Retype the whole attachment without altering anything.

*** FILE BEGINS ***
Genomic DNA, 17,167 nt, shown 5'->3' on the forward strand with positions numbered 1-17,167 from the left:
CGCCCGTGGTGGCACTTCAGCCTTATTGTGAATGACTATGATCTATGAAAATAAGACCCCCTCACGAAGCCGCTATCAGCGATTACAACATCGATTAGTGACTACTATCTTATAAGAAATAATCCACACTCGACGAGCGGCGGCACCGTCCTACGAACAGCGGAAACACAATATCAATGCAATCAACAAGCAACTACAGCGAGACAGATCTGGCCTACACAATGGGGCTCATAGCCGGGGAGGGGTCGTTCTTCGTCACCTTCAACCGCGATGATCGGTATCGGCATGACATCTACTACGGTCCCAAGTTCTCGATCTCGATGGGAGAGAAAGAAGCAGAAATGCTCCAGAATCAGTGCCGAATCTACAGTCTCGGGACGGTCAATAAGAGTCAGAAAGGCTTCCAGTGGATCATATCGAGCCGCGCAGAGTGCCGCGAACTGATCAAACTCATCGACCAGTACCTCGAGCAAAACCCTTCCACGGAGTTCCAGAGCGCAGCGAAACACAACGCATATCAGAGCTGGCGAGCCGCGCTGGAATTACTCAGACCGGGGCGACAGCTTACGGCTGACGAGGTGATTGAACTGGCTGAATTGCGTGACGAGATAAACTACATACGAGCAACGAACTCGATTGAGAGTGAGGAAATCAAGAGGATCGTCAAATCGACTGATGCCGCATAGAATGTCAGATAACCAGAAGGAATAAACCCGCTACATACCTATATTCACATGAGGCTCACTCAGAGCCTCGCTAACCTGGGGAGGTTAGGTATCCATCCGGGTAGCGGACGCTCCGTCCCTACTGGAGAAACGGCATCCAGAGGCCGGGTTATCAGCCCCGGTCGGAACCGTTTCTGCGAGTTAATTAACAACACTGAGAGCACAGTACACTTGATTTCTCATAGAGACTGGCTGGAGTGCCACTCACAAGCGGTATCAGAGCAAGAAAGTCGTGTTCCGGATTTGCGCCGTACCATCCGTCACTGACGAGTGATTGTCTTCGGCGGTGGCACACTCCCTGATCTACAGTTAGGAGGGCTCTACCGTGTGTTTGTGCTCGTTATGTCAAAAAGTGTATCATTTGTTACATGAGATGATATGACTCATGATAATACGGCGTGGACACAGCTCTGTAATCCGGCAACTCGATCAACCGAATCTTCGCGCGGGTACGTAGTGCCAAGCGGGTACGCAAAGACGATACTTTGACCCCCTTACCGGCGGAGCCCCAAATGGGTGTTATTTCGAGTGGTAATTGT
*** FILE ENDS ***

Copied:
Genomic DNA, 17,167 nt, shown 5'->3' on the forward strand with positions numbered 1-17,167 from the left:
CGCCCGTGGTGGCACTTCAGCCTTATTGTGAATGACTATGATCTATGAAAATAAGACCCCCTCACGAAGCCGCTATCAGCGATTACAACATCGATTAGTGACTACTATCTTATAAGAAATAATCCACACTCGACGAGCGGCGGCACCGTCCTACGAACAGCGGAAACACAATATCAATGCAATCAACAAGCAACTACAGCGAGACAGATCTGGCCTACACAATGGGGCTCATAGCCGGGGAGGGGTCGTTCTTCGTCACCTTCAACCGCGATGATCGGTATCGGCATGACATCTACTACGGTCCCAAGTTCTCGATCTCGATGGGAGAGAAAGAAGCAGAAATGCTCCAGAATCAGTGCCGAATCTACAGTCTCGGGACGGTCAATAAGAGTCAGAAAGGCTTCCAGTGGATCATATCGAGCCGCGCAGAGTGCCGCGAACTGATCAAACTCATCGACCAGTACCTCGAGCAAAACCCTTCCACGGAGTTCCAGAGCGCAGCGAAACACAACGCATATCAGAGCTGGCGAGCCGCGCTGGAATTACTCAGACCGGGGCGACAGCTTACGGCTGACGAGGTGATTGAACTGGCTGAATTGCGTGACGAGATAAACTACATACGAGCAACGAACTCGATTGAGAGTGAGGAAATCAAGAGGATCGTCAAATCGACTGATGCCGCATAGAATGTCAGATAACCAGAAGGAATAAACCCGCTACATACCTATATTCACATGAGGCTCACTCAGAGCCTCGCTAACCTGGGGAGGTTAGGTATCCATCCGGGTAGCGGACGCTCCGTCCCTACTGGAGAAACGGCATCCAGAGGCCGGGTTATCAGCCCCGGTCGGAACCGTTTCTGCGAGTTAATTAACAACACTGAGAGCACAGTACACTTGATTTCTCATAGAGACTGGCTGGAGTGCCACTCACAAGCGGTATCAGAGCAAGAAAGTCGTGTTCCGGATTTGCGCCGTACCATCCGTCACTGACGAGTGATTGTCTTCGGCGGTGGCACACTCCCTGATCTACAGTTAGGAGGGCTCTACCGTGTGTTTGTGCTCGTTATGTCAAAAAGTGTATCATTTGTTACATGAGATGATATGACTCATGATAATACGGCGTGGACACAGCTCTGTAATCCGGCAACTCGATCAACCGAATCTTCGCGCGGGTACGTAGTGCCAAGCGGGTACGCAAAGACGATACTTTGACCCCCTTACCGGCGGAGCCCCAAATGGGTGTTATTTCGAGTGGTAATTGT